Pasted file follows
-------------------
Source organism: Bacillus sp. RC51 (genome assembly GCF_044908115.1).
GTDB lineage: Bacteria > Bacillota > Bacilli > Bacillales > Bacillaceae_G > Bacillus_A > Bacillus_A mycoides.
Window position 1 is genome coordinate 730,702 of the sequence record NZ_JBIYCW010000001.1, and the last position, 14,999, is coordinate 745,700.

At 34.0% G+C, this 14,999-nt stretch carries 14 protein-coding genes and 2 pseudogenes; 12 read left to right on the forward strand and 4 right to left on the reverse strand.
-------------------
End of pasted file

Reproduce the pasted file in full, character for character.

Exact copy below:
Source organism: Bacillus sp. RC51 (genome assembly GCF_044908115.1).
GTDB lineage: Bacteria > Bacillota > Bacilli > Bacillales > Bacillaceae_G > Bacillus_A > Bacillus_A mycoides.
Window position 1 is genome coordinate 730,702 of the sequence record NZ_JBIYCW010000001.1, and the last position, 14,999, is coordinate 745,700.

At 34.0% G+C, this 14,999-nt stretch carries 14 protein-coding genes and 2 pseudogenes; 12 read left to right on the forward strand and 4 right to left on the reverse strand.